KADAVULIN KUZHANTHAIKAL — Autobiography: C. C. Vijayakumari; Sivasakthi Kakkum Karangal, 3/16 Ponniyamman Koil Street, Alapakkam, Porur, Chennai-600116. Rs. 250.

VIJAYAKUMARI, THE epitome of self-confidence and devotion to a cause, speaks her mind through her autobiography. Her great journey through life was beset with trials and tribulations right from her infancy. When conscience smote the teenager for being discriminated against, she quit her parental home with the guts of the “Pudumaippenn” conceived by Bharati. Vijaya turned a live wire wedded only to her work having been reckoned as an instrument of God. The book full of the philosophy of life dilates on this belief.

 

By her own choosing, she lives and works for the mentally challenged whom she calls children of God as well as destitute senior citizens. And she scored a hat trick by running a chain of Sivasakthi Homes in Chennai, Bangalore and Singadivakkam village on the outskirts of Kancheepuram. Focus is on the invaluable services being volunteered by humanitarians. Not to speak of the dedicated board of trustees. There is a loud thinking that translation of this in other languages will go a long way to further the cause.

 

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Sunday, Feb 17, 2002
Business Line

A social activist with corporate muscle

Harsha Subramaniam

 


Man on a mission: P.N. Devarajan

 

CHENNAI, Feb. 16

HE retired as the President (Corporate Planning) of Reliance Industries. But for P.N. Devarajan, changing the society became his next assignment.

It was a visit to Shiva Shakthi Kakkum Karangal, a home for mentally challenged children, which opened a new chapter in his life. It made him understand the commitment of social workers and the problems they faced in running their organisations.

He also realised that all that was required to solve their issues was planning and professional management. "The task was to bring business skills into social work," says Devarajan.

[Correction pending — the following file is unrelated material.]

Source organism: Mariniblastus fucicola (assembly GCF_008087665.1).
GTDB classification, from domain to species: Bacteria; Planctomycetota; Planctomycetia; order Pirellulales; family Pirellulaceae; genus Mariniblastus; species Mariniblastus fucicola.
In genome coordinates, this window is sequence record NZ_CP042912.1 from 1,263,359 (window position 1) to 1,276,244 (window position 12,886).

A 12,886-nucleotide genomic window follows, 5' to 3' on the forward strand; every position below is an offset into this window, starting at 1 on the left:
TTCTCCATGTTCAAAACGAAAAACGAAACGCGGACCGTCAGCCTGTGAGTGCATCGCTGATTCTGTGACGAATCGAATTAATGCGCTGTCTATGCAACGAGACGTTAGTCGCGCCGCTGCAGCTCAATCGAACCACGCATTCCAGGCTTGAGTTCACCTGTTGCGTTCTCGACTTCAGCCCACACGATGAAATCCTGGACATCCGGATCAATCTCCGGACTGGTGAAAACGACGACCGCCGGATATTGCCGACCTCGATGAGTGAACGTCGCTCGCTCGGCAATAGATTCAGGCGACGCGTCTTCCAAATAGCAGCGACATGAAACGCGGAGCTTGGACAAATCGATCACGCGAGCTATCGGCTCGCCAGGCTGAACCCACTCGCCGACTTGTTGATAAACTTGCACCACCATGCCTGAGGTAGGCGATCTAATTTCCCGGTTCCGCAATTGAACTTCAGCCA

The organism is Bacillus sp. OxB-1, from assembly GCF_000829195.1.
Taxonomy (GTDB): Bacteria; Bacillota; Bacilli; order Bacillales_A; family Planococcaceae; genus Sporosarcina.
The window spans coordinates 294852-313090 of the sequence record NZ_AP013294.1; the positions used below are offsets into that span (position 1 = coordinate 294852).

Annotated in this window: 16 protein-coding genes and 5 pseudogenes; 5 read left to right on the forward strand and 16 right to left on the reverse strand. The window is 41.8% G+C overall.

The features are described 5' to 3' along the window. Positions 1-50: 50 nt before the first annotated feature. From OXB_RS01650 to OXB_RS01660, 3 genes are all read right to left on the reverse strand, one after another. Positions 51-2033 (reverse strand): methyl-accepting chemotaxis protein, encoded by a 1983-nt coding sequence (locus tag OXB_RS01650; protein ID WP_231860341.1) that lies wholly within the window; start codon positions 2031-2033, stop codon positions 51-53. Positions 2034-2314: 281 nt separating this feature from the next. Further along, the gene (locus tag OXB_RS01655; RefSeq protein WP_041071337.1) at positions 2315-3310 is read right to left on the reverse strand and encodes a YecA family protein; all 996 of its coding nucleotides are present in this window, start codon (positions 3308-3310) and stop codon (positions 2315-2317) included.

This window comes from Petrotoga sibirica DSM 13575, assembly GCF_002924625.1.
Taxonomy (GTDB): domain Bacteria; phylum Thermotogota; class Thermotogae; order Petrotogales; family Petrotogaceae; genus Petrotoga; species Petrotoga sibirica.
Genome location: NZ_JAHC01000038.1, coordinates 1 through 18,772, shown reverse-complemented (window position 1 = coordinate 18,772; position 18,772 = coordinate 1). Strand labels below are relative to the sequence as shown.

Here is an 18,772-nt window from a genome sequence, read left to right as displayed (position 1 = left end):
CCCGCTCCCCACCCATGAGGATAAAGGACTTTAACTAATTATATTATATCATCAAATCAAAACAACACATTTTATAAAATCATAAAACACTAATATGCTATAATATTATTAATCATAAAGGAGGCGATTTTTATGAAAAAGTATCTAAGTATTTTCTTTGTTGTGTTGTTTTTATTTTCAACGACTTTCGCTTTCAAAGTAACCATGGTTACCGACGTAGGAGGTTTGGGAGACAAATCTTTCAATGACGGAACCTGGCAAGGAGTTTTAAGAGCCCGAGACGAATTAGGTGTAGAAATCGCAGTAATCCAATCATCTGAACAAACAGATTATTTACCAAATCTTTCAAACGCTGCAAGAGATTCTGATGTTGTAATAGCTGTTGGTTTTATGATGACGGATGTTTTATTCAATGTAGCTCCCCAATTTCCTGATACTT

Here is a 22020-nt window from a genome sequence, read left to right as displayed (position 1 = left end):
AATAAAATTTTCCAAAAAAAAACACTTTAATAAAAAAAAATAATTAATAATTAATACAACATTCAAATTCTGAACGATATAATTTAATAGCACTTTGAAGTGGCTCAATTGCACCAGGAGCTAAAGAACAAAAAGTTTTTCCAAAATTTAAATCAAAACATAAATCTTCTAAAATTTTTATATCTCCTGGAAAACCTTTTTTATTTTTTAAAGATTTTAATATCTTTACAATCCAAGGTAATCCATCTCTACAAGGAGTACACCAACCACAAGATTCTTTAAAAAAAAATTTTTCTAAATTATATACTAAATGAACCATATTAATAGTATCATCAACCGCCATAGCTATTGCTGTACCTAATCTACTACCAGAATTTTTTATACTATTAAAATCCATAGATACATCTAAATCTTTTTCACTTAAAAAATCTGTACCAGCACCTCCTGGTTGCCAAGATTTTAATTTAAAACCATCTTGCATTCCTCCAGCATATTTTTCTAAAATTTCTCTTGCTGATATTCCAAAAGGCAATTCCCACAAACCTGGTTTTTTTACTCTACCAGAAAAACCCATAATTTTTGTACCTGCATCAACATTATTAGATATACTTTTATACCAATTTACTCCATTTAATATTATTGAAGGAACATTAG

For instance, he realised that the biggest issue for any social organisation was food. To solve this, he formed the DOS (Dal, Oil, Sugar) club.

As a part of this initiative, housewives collected essential food products from their neighbourhood once a month, which was then channelled to various Non-Governmental Organisations such as The Banyan. Today, 2,000 kg of essential food products are collected every month from 800 families in the city.

Then, Devarajan put to use his immense experience and network of resources to lend a helping hand to Shiva Shakthi Kakkum Karangal.

"We built a new home for the children and a friend of mine donated his house in Bangalore," he says.

He now plans to create a home for senior citizens, orphans and mentally challenged children.

"This is an experiment; we want to create a therapeutic community by bringing these sections of society together," he adds.

In order to sustain these activities, Devarajan created the Manava Seva Dharma Samvardhani trust. The first objective of this trust was to bring recognition to social workers.

"We wanted to showcase people who were doing good work," says Devarajan.

Therefore, the trust instituted the Sadguru Gnanananda National Awards for social workers, which includes a cash prize of Rs 50,000 and a citation. Its winners include Vaishnavi Jayakumar and Vandana Gopikumar of The Banyan, who won the award in 2000.

Another initiative of the trust is the Centre for Social Initiative and Management (CSIM), a school for training social workers. (See Box)

The trust's next big idea is to empower the agents of social change by placing them on the payrolls of corporate organisations.

"Companies have cricketers or sportspersons on the rolls, similarly they can employ social workers," he says. He explains that this would give the profession the status that it deserves.

He also believes that support for social activities must come from the community and that the Government can only facilitate in policy formulation.